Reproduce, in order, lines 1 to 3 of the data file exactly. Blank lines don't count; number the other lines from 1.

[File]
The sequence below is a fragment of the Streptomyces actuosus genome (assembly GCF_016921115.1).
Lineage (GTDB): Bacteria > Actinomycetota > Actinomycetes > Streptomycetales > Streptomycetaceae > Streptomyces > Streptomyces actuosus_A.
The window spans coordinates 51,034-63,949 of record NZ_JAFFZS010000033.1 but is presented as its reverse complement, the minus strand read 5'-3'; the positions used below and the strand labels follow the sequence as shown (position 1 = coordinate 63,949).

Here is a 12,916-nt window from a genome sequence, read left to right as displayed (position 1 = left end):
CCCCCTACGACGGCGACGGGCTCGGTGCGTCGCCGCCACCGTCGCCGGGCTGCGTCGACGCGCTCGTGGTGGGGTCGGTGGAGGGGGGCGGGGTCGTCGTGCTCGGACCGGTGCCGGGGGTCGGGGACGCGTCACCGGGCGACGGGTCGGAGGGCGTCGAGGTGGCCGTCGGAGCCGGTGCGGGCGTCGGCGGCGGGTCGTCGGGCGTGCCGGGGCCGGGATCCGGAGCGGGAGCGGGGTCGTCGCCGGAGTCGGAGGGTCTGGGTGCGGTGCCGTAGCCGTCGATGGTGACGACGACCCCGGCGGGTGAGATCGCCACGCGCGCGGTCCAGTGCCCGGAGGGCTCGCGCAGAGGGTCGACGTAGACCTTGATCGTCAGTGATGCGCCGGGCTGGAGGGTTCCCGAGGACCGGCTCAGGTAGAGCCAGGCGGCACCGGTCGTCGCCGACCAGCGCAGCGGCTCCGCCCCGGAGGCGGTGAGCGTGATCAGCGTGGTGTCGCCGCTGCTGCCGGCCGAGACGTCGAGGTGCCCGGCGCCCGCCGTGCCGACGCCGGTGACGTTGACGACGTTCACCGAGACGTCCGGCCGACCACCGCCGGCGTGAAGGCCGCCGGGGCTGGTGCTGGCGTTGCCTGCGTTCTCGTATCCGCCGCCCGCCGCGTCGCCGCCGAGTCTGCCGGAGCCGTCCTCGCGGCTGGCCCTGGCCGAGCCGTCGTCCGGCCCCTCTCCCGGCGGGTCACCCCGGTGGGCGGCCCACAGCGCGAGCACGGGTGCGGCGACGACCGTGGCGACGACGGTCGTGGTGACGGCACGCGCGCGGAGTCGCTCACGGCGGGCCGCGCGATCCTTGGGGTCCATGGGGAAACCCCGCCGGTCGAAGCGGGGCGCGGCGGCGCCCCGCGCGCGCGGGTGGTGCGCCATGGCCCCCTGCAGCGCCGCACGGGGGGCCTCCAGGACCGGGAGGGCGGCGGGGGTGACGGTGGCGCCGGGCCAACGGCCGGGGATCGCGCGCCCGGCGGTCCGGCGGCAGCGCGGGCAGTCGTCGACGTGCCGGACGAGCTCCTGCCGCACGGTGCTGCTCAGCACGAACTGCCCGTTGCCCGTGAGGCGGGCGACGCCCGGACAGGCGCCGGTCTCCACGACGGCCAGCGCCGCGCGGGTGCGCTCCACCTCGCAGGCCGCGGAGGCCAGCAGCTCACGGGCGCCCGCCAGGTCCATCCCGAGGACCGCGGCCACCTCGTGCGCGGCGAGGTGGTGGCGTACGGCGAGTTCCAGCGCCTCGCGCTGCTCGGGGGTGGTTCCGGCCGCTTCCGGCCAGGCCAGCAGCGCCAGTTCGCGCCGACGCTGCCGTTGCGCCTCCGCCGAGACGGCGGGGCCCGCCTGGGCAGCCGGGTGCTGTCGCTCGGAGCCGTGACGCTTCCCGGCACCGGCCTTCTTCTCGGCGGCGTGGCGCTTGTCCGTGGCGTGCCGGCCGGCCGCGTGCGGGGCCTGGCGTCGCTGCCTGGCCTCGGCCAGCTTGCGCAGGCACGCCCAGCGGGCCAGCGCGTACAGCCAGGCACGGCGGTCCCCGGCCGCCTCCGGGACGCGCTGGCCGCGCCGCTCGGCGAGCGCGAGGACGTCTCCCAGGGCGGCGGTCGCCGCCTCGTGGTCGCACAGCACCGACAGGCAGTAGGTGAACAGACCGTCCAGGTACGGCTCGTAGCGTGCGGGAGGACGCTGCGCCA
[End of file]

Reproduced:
The sequence below is a fragment of the Streptomyces actuosus genome (assembly GCF_016921115.1).
Lineage (GTDB): Bacteria > Actinomycetota > Actinomycetes > Streptomycetales > Streptomycetaceae > Streptomyces > Streptomyces actuosus_A.
The window spans coordinates 51,034-63,949 of record NZ_JAFFZS010000033.1 but is presented as its reverse complement, the minus strand read 5'-3'; the positions used below and the strand labels follow the sequence as shown (position 1 = coordinate 63,949).